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Nutritics User Guide

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logs and meal plans

Customising a Diet Log Report

11th Jan 2018

You can add quick enhancements and provide additional information on diet log reports using the fly-out button at the end of the nutrient row.


Line Graph:

Draws a simple line graph to illustrate intake over time:



If activities are logged then these are also plotted on the graph:



Contributors:

Adds a ranked breakdown of the contributing foods to a particular nutrient:


Sample Sources:

Adds a list of the top 10-12 food sources for a particular nutrient, with serving size gram weight and ‘friendly’ measure.



Nutrient Report:

Adds background information about the nutrient. Text reports are sensitive to nutrient intake in relation to recommended intake. The text report also gives details of the implications of inadequate/excess intake and provides a list of foods which are rich sources of that particular nutrient. Text reports may be switched off upon request (eg. University student licences):


References

  1. FSAI, 2019. The Safety of Vitamins and Minerals in Food Supplements – Establishing Tolerable Upper Intake Levels and a Risk Assessment Approach for Products Marketed in Ireland (Revision 1). Accessed online via: https://www.fsai.ie/publications/VitaminsandMineralsinFoodSupplements/
  2. IOM, 2006. Dietary Reference Intakes, The Essential Guide to Nutrient Requirements. Accessed online via: https://www.nal.usda.gov/sites/default/files/fnic_uploads/DRIEssentialGuideNutReq.pdf
  3. EFSA, 2006. Tolerable upper intake levels for vitamins and minerals. Accessed online via: http://www.efsa.europa.eu/sites/default/files/efsa_rep/blobserver_assets/ndatolerableuil.pdf
  4. FSAI, 2011. Scientific Recommendations for Healthy Eating Guidelines in Ireland. Accessed online via: FSAI_Healthy_Eating_Guidelines_Report_2011.pdf
  5. National Institute of Health (NIH), 2019. Vitamin A Fact Sheet for Health Professionals. Accessed online via: https://ods.od.nih.gov/factsheets/VitaminA-HealthProfessional/
  6. SACN, 2018. Draft report: Saturated fats and health. Accessed online via: https://assets.publishing.service.gov.uk/government/uploads/system/uploads/attachment_data/file/704522/Draft_report_-_SACN_Saturated_Fats_and_Health.pdf
  7. SACN 2015. Carbohydrates and Health. Accessed online via: https://assets.publishing.service.gov.uk/government/uploads/system/uploads/attachment_data/file/445503/SACN_Carbohydrates_and_Health.pdf 
  8. Augustin L.S. et al,. Glycemic index, glycemic load and glycemic response: An International Scientific Consensus Summit from the International Carbohydrate Quality Consortium (ICQC). Nutr Metab Cardiovasc Dis. 2015; 25(9):795-815.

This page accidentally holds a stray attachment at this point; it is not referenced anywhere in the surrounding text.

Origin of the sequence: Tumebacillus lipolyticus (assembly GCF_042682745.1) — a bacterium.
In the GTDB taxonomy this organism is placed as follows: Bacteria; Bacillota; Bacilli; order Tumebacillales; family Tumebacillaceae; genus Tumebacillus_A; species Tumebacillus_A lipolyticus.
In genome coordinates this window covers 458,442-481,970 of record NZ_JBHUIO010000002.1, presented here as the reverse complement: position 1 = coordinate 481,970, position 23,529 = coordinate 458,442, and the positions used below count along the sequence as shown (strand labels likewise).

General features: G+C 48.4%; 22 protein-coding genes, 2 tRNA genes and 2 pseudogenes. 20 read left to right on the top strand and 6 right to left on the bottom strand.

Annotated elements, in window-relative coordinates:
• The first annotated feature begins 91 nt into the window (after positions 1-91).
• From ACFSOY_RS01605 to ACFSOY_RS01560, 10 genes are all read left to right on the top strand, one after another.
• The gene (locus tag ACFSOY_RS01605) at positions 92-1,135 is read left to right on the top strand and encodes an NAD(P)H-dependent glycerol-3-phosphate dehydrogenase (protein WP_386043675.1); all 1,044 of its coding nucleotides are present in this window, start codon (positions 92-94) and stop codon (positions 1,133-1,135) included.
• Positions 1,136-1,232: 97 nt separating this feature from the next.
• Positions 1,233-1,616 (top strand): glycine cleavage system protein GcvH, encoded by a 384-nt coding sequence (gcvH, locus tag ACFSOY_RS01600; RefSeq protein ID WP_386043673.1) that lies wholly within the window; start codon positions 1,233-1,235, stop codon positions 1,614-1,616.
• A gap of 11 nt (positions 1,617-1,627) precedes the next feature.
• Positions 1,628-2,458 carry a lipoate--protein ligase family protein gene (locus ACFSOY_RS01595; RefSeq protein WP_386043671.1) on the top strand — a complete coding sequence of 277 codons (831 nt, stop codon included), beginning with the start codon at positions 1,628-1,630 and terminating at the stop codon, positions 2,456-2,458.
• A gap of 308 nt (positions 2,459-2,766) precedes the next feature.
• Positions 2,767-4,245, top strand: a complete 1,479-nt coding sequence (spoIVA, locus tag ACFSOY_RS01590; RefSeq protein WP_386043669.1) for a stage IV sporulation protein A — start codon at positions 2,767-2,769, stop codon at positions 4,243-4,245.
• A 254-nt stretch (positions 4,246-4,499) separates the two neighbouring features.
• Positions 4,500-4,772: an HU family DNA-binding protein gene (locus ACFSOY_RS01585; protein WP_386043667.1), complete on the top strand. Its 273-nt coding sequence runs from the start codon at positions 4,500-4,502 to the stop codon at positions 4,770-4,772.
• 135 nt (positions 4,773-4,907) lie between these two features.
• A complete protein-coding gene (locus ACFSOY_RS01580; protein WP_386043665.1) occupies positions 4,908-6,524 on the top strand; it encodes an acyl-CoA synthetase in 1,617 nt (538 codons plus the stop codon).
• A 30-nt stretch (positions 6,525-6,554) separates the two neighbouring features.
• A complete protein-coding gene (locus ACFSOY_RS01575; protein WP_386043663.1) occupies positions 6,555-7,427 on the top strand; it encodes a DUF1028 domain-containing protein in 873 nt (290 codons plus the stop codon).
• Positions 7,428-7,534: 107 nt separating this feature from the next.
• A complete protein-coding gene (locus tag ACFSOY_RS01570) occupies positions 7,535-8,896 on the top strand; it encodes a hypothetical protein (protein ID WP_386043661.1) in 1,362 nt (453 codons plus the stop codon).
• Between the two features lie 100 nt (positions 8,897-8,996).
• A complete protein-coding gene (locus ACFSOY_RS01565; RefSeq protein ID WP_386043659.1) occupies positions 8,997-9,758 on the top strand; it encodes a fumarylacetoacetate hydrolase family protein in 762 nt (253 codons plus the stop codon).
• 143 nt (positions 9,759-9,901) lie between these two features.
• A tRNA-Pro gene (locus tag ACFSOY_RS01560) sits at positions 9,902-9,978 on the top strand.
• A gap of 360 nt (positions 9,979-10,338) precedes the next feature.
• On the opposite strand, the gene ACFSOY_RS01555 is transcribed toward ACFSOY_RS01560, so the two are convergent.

9. Estruch R, et al, 2013. Primary Prevention of Cardiovascular Disease with a Mediterranean Diet. N Engl J Med 2013; 368:1279-1290. Accessed online via: https://www.ncbi.nlm.nih.gov/pubmed/23432189
  10. Bier Dennis M. et al. Nutrition for the primary care provider. Karger 2015. Accessed online via: https://www.karger.com/Article/Pdf/362287 Nutrition for the Primary Care Provider
  11. FSAI, 2016.Update Report on Folic Acid and the Prevention of Birth Defects in Ireland.  
  12. WHO, 2004. Vitamin and mineral requirements in human nutrition. Second Edition. ISBN 92 4 154612 3. 
  13. Nutrition Advisory Group, 1995. Recommendations for a food and nutrition policy for Ireland. Lenus report. Accessed online via: https://www.lenus.ie/bitstream/handle/10147/45661/8545.pdf?sequence=1
  14. Gibney M, et al, 2009. Introduction to Human Nutrition; Digestion & Metabolism of Carbohydrates, p74-75. 
  15. NHS, 2018. Risks of Alcohol Misuse. Accessed online via: https://www.nhs.uk/conditions/alcohol-misuse/risks/ 
  16. https://www.ncbi.nlm.nih.gov/pmc/articles/PMC3999603/
  17. EFSA DRV for nutrient summary report 2017 Accessed online via: https://www.efsa.europa.eu/sites/default/files/2017_09_DRVs_summary_report.pdf
  18. EFSA Scientific Opinion on Dietary Reference Values for fats, including saturated fatty acids, polyunsaturated fatty acids, monounsaturated fatty acids, trans fatty acids, and cholesterol (2010). Accessed online via: https://efsa.onlinelibrary.wiley.com/doi/epdf/10.2903/j.efsa.2010.1461 
  19. COMA (1991) Dietary Reference Values for Food Energy and Nutrients for the United Kingdom. London: HMSO. Accessed online via: https://assets.publishing.service.gov.uk/government/uploads/system/uploads/attachment_data/file/743790/Dietary_Reference_Values_-_A_Guide__1991_.pdf
  20. WHO Sugars intake for adults and children. Guideline. Accessed online via: https://apps.who.int/iris/bitstream/handle/10665/149782/9789241549028_eng.pdf;jsessionid=4EE2D8557918853652C49FDE9CFCADE7?sequence=1
  21. Santesso N et al, Eur. J. Clin. Nutr., 2012, 66 , 780 —788 Accessed online via: https://www.ncbi.nlm.nih.gov/pmc/articles/PMC3392894/
  22. Guoyao Wu, Dietary protein intake and human health. Foof Funct. 2016 7(3): 1251-1265. 
  23. EU Science Hub, Health Promotion and Disease Prevention: Dietary Fibre, 2019. Accessed online via: https://ec.europa.eu/jrc/en/health-knowledge-gateway/promotion-prevention/nutrition/fibre
  24. HSE Training Programme for Public Health Nurses and Doctors in Child Health Screening, Surveillance and Health Promotion Unit 7 Food & Nutrition March 2006 Accessed online via: https://www.hse.ie/eng/services/publications/children/unit-7-food-and-nutrition.pdf 
  25. Stanley M, et al , 1998. Introduction to the chemistry, ioslation, biosynthesis of methylxanthines. Accessed online via: https://books.google.co.uk/books?hl=en